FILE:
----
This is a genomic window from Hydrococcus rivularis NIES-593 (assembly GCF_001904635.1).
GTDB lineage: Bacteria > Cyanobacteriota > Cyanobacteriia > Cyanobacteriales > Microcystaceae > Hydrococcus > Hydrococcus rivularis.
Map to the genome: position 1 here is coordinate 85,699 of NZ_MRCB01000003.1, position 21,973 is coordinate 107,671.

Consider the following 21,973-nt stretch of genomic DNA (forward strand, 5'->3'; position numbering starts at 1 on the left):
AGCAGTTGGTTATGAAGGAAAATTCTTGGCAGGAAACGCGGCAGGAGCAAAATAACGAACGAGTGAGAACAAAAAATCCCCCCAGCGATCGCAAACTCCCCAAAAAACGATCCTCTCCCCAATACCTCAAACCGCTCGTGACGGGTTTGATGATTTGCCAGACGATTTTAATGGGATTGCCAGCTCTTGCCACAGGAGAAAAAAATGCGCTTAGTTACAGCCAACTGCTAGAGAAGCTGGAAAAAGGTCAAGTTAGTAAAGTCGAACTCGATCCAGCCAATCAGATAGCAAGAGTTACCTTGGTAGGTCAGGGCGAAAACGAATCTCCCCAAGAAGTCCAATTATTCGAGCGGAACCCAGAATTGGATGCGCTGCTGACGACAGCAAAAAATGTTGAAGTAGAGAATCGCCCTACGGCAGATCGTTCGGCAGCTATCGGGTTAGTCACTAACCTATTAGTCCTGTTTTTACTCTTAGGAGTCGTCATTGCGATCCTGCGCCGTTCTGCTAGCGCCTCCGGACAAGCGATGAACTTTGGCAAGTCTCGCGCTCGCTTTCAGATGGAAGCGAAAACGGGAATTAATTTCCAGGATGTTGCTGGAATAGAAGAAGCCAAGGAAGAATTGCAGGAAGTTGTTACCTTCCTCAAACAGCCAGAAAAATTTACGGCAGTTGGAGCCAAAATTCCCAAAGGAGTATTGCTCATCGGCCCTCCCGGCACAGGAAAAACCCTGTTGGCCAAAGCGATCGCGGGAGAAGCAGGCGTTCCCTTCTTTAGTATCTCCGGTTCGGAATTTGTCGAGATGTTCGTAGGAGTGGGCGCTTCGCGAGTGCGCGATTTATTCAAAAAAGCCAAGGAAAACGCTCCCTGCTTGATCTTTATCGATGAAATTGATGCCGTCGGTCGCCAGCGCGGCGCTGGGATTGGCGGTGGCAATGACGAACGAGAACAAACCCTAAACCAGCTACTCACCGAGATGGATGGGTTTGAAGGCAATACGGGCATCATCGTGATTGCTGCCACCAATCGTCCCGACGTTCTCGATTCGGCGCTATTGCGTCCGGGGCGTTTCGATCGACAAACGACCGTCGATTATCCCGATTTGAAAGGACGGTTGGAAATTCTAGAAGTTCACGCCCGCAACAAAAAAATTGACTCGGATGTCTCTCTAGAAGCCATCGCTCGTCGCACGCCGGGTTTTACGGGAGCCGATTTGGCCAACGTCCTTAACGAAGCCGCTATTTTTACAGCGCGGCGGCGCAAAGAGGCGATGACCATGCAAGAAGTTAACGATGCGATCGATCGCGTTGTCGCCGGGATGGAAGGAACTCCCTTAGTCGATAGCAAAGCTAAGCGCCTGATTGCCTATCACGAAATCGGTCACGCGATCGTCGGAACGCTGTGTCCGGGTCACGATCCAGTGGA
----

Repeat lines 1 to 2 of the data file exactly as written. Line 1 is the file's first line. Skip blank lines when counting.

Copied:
This is a genomic window from Hydrococcus rivularis NIES-593 (assembly GCF_001904635.1).
GTDB lineage: Bacteria > Cyanobacteriota > Cyanobacteriia > Cyanobacteriales > Microcystaceae > Hydrococcus > Hydrococcus rivularis.